UAE’s higher cost of living leads to even thinner wallets

August 11, 2015 4:10 pm


Living costs continue to rise at a noticeable rate in the UAE, prompting residents to tighten their belts and think twice before spending their hard-earned salaries.

Last May, a sharp uptick in housing and utility prices was seen to have driven inflation in Dubai to 4.68 per cent, its highest levels since 2009 according to the Dubai Statistics Centre. Some considered the rise to be temporary, but others were less optimistic, warning against continuous escalations in living costs leading up to Expo 2020.

The rise in inflation was also regarded to be a direct result to grocery prices being marked up by retailers during the holy Month of Ramadan and in the summer season in general.

To help residents cope with their expenditures, banks and financial operators roll out credit card benefits, one of which is the Titanium Credit Card by Standard Chartered Bank, amongst other payment facilitators.

Holders of the Standard Chartered Titanium Credit Card can save on their grocery shopping as well as on utilities such as internet bills, TV subscriptions, Salik and more. Additionally, holders can save on school fees and receive other exciting privileges.

Such solutions allow residents to ride the wave of increasing costs without compromising on their lifestyle or purchasing habits. Also, these prove particularly useful during the summer season, when utility bills increase and grocery shopping becomes more frequent.

This seasonality of shopping during summer and especially during Ramadan has become an increasingly popular subject, which is taken up by numerous surveys and reports focused on consumers’ spending behaviours.

For example, a survey recently conducted by international internet-based market research firm, YouGov revealed that consumers in the Middle East and the North African region experience a shift in their overall lifestyle during Ramadan, with a vast majority (60 per cent) admitting to shopping more frequently and spending more. Consumers also said that they prefer to make their larger annual purchases during Ramadan, shown by the survey.

Signalling the growing desire of residents to better understand and plan their personal finances and expenditures, Compareit4me, a UAE-based financial comparison website, has reported a 70 per cent increase in user applications in the UAE.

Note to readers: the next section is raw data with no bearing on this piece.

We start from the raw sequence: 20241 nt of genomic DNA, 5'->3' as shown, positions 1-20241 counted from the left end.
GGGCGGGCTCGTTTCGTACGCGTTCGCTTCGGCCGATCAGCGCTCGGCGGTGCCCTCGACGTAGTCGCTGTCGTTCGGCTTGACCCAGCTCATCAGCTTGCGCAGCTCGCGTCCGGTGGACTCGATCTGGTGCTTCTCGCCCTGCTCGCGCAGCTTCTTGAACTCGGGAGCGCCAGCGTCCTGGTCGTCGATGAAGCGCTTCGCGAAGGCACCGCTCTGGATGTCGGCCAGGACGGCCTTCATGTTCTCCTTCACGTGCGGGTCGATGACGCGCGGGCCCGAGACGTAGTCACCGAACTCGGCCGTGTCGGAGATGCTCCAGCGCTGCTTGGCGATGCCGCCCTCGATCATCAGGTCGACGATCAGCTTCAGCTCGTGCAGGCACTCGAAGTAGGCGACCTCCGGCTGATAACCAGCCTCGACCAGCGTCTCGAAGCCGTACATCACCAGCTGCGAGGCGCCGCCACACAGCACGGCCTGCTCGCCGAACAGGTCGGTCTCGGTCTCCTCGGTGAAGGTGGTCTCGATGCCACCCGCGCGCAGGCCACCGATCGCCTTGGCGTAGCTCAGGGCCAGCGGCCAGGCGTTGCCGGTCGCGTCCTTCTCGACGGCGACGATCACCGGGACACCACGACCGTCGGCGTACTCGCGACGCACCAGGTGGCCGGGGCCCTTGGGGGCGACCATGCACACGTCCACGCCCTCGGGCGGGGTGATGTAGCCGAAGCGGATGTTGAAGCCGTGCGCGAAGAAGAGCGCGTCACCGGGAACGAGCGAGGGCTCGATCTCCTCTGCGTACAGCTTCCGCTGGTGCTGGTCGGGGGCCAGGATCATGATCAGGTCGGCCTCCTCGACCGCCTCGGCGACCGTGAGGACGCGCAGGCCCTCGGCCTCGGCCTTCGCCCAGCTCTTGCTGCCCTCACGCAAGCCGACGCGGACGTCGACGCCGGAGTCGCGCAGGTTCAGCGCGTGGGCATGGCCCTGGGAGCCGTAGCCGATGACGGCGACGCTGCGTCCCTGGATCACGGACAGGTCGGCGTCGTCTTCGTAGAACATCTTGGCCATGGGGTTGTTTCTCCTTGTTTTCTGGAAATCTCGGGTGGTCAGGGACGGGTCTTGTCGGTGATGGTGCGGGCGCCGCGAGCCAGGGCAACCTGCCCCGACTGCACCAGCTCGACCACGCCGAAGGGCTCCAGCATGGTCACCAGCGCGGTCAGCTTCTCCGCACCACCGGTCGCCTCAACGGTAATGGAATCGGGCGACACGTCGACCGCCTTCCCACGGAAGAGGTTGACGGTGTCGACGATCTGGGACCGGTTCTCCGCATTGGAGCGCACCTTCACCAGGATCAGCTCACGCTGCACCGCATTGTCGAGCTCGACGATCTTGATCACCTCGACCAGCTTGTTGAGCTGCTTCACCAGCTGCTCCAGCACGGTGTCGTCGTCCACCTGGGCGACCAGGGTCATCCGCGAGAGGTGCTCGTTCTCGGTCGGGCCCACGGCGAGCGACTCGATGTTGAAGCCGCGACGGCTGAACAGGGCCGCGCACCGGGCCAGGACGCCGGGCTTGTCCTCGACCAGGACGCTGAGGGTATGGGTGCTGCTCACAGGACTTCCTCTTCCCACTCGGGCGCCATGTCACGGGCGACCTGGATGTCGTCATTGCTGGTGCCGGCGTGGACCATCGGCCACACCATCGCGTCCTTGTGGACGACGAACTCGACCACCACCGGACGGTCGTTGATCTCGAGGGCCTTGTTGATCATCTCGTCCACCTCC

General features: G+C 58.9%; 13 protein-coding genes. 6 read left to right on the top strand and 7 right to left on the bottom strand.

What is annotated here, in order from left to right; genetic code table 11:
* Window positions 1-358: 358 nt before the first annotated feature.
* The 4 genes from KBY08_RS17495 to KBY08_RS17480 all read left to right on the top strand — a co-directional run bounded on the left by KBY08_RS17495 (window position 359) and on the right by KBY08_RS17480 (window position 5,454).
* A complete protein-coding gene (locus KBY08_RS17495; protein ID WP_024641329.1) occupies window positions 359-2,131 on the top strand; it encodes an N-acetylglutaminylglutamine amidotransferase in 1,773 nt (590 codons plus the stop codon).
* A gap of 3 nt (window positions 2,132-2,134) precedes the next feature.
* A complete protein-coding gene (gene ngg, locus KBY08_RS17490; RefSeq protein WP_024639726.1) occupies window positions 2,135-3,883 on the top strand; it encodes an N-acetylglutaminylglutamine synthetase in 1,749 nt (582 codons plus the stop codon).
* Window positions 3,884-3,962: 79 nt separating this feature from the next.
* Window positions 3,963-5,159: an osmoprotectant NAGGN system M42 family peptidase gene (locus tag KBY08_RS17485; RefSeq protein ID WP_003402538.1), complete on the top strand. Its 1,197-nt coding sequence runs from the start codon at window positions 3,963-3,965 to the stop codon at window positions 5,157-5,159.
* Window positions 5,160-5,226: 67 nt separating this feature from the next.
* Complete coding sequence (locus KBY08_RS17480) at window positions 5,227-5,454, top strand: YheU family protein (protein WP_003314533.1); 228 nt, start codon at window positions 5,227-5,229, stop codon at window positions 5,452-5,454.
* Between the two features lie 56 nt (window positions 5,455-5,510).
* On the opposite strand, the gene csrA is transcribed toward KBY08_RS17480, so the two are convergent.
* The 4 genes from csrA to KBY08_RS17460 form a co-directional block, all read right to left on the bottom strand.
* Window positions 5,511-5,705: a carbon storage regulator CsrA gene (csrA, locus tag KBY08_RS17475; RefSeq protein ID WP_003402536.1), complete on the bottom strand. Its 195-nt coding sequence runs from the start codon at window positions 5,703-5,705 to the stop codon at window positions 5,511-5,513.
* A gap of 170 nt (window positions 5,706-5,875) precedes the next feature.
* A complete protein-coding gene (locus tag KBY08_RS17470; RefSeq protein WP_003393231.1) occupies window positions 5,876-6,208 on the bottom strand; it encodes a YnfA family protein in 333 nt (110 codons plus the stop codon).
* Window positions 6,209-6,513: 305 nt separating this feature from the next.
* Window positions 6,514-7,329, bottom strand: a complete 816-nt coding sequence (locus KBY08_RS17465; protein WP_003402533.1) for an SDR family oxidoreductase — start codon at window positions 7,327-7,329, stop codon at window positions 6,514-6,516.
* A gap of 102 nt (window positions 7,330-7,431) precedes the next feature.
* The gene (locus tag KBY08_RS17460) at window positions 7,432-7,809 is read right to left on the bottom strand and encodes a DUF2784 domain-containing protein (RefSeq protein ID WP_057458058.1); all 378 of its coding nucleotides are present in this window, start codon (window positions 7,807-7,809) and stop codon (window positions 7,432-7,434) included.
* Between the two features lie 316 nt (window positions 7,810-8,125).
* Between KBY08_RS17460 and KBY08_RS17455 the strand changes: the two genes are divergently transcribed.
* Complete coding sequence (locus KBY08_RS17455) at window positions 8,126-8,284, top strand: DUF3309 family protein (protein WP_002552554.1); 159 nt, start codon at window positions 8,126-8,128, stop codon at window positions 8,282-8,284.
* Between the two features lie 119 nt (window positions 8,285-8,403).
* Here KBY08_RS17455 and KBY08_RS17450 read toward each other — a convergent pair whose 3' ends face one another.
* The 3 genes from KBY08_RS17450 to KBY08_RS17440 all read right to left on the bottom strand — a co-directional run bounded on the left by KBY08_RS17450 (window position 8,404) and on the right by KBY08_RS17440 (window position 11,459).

“In the past years, we have seen a huge increase in the number of people applying during Ramadan,” CEO of the UAE-based financial comparison website, said earlier this month.

“The first few weeks of Ramadan 2015 achieved even greater numbers and have exceeded our expectations. [This] can be largely attributed to the earlier arrival of the Holy Month and the fact that children were still in school,” he added.

While the automotive industry may create news headlines with its annual promotions during summer, it is the smaller, usually unplanned, payments on items such as groceries and utilities that may weigh residents down further.

Below are a few tips to help you save up on groceries and utilities, two of the top expenses, during this season:

  • Don’t shop when hungry: This age-old advice is gold. Going grocery shopping on an empty stomach prompts you to buy things you don’t need.
  • Every dirham makes a difference: Comparing the prices of food items and home appliances at different supermarkets can help you purchase the same items at much lower prices.
  • Be smart about your payment: A good financial solution may be right there in your wallet. Whether it is your credit card benefits, payment plans, or other offers and promotions offered by your bank, learn about the benefits you are entitled to and you can save a fortune.
  • Be smart about your consumption: Little things like closing the water tap when you’re brushing your teeth or switching off the air-conditioning when you’re out of the house can help you save quite a lot by the end of the month.

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Mujeeb Rahman
By Mujeeb Rahman
Journalist
Mujeeb Rahman is a business journalist at AMEinfo. His areas of focus include economy, markets, politics and international relations in MENA and Asia-Pacific regions. An ex-BBC digital journalist, he delves deeper into the subjects that matter most.



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